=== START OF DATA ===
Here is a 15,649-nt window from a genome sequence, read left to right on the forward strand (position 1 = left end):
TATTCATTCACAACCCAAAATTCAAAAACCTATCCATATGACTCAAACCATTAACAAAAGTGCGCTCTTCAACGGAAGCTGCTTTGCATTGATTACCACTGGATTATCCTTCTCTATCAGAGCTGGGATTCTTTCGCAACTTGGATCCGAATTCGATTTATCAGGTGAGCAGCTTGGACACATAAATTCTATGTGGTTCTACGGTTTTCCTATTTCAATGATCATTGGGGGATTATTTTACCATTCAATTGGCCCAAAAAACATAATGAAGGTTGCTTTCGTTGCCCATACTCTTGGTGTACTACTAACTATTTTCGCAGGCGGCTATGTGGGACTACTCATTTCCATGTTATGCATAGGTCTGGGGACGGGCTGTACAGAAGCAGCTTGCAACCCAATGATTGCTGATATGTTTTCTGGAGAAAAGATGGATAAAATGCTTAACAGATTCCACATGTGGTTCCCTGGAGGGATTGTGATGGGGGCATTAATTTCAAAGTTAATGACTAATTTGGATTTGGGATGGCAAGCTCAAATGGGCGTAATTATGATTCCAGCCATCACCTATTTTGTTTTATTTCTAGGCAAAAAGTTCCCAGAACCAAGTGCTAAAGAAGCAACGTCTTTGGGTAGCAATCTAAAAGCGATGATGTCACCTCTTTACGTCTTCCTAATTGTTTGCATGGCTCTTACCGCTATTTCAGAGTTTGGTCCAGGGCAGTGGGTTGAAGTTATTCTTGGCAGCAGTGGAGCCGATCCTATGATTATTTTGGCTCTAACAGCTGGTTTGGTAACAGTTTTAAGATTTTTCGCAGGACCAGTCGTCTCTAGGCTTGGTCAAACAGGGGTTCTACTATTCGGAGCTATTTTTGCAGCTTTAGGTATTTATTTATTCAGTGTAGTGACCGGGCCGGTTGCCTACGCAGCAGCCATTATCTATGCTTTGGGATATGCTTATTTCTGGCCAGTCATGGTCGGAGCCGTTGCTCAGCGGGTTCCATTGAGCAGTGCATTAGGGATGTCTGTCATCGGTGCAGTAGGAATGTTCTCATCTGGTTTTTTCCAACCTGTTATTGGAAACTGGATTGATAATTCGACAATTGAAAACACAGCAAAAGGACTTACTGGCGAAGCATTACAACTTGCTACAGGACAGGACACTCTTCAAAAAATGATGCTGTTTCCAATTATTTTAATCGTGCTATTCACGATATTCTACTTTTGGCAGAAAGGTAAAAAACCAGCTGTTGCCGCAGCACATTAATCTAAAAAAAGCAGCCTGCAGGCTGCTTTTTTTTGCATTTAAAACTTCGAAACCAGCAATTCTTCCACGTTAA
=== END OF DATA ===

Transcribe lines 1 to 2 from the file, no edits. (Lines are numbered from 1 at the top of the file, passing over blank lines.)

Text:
Here is a 15,649-nt window from a genome sequence, read left to right on the forward strand (position 1 = left end):
TATTCATTCACAACCCAAAATTCAAAAACCTATCCATATGACTCAAACCATTAACAAAAGTGCGCTCTTCAACGGAAGCTGCTTTGCATTGATTACCACTGGATTATCCTTCTCTATCAGAGCTGGGATTCTTTCGCAACTTGGATCCGAATTCGATTTATCAGGTGAGCAGCTTGGACACATAAATTCTATGTGGTTCTACGGTTTTCCTATTTCAATGATCATTGGGGGATTATTTTACCATTCAATTGGCCCAAAAAACATAATGAAGGTTGCTTTCGTTGCCCATACTCTTGGTGTACTACTAACTATTTTCGCAGGCGGCTATGTGGGACTACTCATTTCCATGTTATGCATAGGTCTGGGGACGGGCTGTACAGAAGCAGCTTGCAACCCAATGATTGCTGATATGTTTTCTGGAGAAAAGATGGATAAAATGCTTAACAGATTCCACATGTGGTTCCCTGGAGGGATTGTGATGGGGGCATTAATTTCAAAGTTAATGACTAATTTGGATTTGGGATGGCAAGCTCAAATGGGCGTAATTATGATTCCAGCCATCACCTATTTTGTTTTATTTCTAGGCAAAAAGTTCCCAGAACCAAGTGCTAAAGAAGCAACGTCTTTGGGTAGCAATCTAAAAGCGATGATGTCACCTCTTTACGTCTTCCTAATTGTTTGCATGGCTCTTACCGCTATTTCAGAGTTTGGTCCAGGGCAGTGGGTTGAAGTTATTCTTGGCAGCAGTGGAGCCGATCCTATGATTATTTTGGCTCTAACAGCTGGTTTGGTAACAGTTTTAAGATTTTTCGCAGGACCAGTCGTCTCTAGGCTTGGTCAAACAGGGGTTCTACTATTCGGAGCTATTTTTGCAGCTTTAGGTATTTATTTATTCAGTGTAGTGACCGGGCCGGTTGCCTACGCAGCAGCCATTATCTATGCTTTGGGATATGCTTATTTCTGGCCAGTCATGGTCGGAGCCGTTGCTCAGCGGGTTCCATTGAGCAGTGCATTAGGGATGTCTGTCATCGGTGCAGTAGGAATGTTCTCATCTGGTTTTTTCCAACCTGTTATTGGAAACTGGATTGATAATTCGACAATTGAAAACACAGCAAAAGGACTTACTGGCGAAGCATTACAACTTGCTACAGGACAGGACACTCTTCAAAAAATGATGCTGTTTCCAATTATTTTAATCGTGCTATTCACGATATTCTACTTTTGGCAGAAAGGTAAAAAACCAGCTGTTGCCGCAGCACATTAATCTAAAAAAAGCAGCCTGCAGGCTGCTTTTTTTTGCATTTAAAACTTCGAAACCAGCAATTCTTCCACGTTAA